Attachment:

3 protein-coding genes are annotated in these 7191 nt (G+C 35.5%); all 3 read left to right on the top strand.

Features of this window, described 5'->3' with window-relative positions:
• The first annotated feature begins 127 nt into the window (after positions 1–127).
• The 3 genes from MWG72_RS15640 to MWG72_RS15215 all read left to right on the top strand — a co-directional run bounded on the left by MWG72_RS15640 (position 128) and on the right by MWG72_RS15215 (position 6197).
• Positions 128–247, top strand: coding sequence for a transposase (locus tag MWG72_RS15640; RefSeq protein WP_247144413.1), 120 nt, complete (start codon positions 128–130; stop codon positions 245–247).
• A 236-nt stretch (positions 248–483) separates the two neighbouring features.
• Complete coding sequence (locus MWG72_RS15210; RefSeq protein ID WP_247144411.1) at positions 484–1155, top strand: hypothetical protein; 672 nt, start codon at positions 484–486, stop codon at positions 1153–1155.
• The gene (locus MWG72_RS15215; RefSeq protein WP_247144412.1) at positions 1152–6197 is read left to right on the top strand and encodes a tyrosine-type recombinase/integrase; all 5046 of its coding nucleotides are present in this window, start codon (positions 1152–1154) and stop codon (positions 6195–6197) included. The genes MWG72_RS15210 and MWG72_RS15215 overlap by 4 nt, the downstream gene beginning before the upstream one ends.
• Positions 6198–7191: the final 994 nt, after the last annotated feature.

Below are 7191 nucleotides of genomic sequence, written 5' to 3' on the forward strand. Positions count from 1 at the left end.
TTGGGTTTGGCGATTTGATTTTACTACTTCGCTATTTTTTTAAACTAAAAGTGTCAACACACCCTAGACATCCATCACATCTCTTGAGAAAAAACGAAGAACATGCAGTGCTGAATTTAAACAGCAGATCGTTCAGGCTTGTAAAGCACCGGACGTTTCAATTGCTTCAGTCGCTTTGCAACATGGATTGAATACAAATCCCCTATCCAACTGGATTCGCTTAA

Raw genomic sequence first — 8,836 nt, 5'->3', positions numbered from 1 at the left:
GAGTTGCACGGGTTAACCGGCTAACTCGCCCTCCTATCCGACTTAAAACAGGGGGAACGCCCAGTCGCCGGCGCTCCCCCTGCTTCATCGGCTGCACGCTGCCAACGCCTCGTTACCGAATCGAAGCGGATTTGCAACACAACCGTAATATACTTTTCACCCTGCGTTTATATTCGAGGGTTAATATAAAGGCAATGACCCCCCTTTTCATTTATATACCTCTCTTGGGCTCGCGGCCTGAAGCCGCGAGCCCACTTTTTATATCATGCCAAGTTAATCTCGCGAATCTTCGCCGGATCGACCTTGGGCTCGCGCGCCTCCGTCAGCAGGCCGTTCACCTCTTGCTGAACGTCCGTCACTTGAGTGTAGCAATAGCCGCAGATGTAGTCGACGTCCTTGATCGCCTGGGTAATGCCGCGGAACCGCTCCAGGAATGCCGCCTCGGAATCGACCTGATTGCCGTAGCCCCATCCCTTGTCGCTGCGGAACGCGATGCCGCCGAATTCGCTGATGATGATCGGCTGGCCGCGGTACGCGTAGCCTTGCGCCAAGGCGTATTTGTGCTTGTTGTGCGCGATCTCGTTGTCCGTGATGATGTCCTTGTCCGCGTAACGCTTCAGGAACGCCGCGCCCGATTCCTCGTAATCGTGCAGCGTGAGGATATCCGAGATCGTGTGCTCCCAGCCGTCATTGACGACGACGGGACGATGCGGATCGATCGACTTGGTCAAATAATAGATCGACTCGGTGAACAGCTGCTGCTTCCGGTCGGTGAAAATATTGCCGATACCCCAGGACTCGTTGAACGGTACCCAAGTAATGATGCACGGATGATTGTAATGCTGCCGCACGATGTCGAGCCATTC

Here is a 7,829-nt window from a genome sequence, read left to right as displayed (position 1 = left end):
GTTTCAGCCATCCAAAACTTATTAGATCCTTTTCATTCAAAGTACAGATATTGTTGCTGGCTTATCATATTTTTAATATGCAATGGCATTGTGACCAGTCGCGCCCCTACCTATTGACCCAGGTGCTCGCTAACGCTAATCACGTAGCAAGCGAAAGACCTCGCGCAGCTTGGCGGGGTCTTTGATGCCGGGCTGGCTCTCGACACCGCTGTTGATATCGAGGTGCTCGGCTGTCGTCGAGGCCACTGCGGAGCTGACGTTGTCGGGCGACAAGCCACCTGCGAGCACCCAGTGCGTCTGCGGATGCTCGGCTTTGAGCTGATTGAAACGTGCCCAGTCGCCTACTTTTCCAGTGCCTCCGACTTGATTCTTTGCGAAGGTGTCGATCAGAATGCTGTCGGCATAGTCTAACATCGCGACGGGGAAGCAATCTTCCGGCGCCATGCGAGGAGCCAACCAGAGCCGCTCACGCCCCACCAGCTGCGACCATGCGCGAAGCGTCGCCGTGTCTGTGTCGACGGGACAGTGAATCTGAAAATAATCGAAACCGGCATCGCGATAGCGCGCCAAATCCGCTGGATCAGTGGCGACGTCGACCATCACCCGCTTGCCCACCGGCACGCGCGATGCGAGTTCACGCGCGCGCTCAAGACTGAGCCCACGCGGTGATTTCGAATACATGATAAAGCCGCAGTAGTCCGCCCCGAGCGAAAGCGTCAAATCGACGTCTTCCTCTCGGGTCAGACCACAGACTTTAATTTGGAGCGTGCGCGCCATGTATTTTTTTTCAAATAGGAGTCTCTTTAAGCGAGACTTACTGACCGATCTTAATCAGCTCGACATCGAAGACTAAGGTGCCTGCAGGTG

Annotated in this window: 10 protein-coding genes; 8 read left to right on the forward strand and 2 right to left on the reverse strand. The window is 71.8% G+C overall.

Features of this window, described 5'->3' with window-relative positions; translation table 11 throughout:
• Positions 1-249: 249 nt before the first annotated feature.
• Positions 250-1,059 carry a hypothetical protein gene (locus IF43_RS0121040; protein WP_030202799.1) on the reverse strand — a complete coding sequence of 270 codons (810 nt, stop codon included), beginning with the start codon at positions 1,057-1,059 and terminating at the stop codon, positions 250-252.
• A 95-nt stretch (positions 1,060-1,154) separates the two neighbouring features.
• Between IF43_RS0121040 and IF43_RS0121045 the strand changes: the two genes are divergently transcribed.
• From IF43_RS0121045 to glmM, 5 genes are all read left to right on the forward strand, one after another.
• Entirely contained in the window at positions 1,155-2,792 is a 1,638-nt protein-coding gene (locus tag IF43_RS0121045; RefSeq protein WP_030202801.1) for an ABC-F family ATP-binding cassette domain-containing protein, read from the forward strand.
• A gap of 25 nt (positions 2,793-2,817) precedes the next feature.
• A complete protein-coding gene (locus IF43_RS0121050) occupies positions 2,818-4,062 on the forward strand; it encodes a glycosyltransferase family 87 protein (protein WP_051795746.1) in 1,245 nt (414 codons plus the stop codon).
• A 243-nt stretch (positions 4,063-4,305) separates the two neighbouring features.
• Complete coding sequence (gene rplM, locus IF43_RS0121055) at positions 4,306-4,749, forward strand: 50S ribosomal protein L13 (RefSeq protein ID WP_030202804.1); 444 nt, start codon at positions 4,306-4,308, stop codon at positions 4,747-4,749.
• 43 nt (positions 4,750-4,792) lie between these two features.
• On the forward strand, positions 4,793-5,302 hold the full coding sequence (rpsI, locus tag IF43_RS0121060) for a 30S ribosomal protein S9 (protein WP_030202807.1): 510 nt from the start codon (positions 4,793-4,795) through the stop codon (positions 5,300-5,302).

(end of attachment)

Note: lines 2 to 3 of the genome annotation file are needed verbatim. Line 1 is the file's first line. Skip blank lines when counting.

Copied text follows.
Features of this window, described 5'->3' with window-relative positions:
• The first annotated feature begins 127 nt into the window (after positions 1–127).